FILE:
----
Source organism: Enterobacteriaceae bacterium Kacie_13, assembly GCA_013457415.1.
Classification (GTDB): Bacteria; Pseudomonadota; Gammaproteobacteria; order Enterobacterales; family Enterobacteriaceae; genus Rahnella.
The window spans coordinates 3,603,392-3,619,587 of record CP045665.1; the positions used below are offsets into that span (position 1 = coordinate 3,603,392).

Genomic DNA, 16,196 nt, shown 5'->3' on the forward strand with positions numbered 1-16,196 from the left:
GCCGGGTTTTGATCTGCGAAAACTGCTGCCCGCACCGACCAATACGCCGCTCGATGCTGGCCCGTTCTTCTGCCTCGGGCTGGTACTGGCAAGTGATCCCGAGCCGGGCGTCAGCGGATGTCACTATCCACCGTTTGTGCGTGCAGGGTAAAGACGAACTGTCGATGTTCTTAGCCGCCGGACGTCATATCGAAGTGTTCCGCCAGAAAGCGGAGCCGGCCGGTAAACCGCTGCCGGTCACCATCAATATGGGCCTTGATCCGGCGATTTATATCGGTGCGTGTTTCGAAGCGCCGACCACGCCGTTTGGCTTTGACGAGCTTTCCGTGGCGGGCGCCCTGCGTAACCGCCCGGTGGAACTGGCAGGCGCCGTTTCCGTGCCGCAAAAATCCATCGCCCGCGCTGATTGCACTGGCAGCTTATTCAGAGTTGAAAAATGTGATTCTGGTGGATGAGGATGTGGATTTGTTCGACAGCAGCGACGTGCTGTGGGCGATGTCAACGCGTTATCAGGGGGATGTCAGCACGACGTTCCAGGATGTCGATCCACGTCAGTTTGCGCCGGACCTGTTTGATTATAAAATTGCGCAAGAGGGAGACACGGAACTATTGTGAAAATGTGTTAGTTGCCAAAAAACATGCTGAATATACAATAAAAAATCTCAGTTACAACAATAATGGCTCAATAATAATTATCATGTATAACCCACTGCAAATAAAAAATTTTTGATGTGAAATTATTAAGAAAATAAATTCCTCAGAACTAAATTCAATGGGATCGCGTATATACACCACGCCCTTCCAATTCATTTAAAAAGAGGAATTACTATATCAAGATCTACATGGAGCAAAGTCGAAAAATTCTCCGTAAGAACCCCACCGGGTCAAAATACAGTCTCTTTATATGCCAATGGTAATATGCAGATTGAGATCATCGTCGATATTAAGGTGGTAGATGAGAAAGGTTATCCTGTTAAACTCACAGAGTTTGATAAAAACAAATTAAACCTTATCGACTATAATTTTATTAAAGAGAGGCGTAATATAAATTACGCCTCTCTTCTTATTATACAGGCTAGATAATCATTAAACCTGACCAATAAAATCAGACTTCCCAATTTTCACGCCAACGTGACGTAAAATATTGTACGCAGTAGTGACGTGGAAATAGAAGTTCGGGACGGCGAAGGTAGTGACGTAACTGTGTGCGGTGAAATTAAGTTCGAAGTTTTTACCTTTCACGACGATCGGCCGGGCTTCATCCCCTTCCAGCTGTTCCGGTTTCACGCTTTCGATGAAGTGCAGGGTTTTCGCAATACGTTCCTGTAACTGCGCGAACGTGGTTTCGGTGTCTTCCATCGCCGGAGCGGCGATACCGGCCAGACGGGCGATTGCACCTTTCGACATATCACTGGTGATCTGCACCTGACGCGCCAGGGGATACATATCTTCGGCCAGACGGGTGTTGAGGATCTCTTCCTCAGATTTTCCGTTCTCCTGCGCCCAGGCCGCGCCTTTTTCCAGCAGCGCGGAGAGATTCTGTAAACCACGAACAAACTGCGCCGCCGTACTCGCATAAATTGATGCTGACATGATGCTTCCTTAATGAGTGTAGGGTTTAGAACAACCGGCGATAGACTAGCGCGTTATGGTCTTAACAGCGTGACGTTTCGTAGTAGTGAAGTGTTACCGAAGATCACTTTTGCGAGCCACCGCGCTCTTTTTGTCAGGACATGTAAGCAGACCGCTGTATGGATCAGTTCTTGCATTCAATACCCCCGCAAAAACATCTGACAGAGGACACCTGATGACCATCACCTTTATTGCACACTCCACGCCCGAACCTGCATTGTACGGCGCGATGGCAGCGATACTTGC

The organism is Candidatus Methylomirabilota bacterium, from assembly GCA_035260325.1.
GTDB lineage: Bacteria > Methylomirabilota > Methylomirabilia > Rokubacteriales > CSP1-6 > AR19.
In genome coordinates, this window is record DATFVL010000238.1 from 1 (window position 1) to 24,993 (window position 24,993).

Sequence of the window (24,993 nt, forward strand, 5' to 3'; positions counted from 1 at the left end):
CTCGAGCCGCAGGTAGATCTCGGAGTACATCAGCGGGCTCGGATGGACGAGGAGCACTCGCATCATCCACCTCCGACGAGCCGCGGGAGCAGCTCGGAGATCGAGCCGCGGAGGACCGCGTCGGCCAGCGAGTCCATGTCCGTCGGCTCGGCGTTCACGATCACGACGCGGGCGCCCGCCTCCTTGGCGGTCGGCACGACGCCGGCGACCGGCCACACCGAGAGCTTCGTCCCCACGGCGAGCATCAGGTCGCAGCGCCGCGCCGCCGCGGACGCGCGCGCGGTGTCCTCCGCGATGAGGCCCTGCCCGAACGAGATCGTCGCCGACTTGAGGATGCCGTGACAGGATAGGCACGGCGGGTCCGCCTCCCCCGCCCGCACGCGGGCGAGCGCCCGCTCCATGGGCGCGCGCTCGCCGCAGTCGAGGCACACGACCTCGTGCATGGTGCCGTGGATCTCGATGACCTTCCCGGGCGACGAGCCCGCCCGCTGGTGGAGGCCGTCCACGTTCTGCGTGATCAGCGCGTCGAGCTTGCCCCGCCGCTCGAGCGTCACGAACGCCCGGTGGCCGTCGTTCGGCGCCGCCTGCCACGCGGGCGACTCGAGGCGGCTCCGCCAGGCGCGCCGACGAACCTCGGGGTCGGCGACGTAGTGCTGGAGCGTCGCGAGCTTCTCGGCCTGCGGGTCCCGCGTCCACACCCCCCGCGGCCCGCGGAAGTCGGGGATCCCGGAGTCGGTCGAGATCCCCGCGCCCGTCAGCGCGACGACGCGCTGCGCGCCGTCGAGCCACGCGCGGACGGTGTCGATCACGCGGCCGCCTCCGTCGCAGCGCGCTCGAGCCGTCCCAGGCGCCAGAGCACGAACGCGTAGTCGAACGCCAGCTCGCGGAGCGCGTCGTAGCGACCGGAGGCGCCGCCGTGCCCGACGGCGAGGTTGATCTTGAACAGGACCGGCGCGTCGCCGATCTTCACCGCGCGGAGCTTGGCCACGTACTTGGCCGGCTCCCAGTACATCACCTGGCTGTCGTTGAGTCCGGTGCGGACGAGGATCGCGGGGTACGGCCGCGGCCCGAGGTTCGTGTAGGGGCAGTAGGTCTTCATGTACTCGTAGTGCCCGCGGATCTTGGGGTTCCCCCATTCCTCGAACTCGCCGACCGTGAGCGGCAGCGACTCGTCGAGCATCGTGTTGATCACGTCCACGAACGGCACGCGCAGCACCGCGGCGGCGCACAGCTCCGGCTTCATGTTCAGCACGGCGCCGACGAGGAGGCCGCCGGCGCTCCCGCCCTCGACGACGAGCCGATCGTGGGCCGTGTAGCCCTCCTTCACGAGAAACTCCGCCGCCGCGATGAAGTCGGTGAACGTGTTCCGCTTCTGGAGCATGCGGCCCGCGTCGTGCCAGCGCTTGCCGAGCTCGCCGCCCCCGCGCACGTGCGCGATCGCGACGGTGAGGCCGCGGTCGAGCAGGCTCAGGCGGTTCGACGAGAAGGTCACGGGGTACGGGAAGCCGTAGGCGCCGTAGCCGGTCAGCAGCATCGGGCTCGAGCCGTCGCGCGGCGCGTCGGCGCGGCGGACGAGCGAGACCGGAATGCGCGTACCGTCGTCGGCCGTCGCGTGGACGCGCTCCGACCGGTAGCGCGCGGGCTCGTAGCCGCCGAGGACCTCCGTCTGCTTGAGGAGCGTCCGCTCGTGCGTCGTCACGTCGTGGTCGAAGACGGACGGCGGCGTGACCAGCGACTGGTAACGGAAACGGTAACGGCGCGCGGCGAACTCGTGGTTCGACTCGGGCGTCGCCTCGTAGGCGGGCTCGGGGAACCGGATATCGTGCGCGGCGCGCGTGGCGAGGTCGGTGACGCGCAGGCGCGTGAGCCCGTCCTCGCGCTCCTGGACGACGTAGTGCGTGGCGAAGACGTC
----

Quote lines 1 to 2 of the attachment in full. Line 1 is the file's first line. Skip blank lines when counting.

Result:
Source organism: Enterobacteriaceae bacterium Kacie_13, assembly GCA_013457415.1.
Classification (GTDB): Bacteria; Pseudomonadota; Gammaproteobacteria; order Enterobacterales; family Enterobacteriaceae; genus Rahnella.